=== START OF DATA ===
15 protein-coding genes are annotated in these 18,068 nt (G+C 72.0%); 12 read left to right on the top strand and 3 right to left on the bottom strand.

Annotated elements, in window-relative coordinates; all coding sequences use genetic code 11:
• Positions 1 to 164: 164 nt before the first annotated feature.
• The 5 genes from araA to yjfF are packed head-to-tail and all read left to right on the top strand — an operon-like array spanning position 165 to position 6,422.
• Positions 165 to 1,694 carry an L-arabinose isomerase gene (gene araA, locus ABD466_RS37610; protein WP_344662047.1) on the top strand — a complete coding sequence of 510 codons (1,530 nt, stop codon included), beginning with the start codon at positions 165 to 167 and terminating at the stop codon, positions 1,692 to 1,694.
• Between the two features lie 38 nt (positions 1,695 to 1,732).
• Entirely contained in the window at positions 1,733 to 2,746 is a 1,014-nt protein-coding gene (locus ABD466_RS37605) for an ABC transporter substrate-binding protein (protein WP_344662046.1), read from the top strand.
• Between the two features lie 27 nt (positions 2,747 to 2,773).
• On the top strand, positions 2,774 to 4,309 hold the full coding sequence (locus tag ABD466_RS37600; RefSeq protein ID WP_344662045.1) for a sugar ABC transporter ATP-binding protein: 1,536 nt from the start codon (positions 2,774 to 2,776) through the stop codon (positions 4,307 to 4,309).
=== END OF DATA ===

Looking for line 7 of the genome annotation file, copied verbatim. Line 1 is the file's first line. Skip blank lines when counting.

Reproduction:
• Entirely contained in the window at positions 1,733 to 2,746 is a 1,014-nt protein-coding gene (locus ABD466_RS37605) for an ABC transporter substrate-binding protein (protein WP_344662046.1), read from the top strand.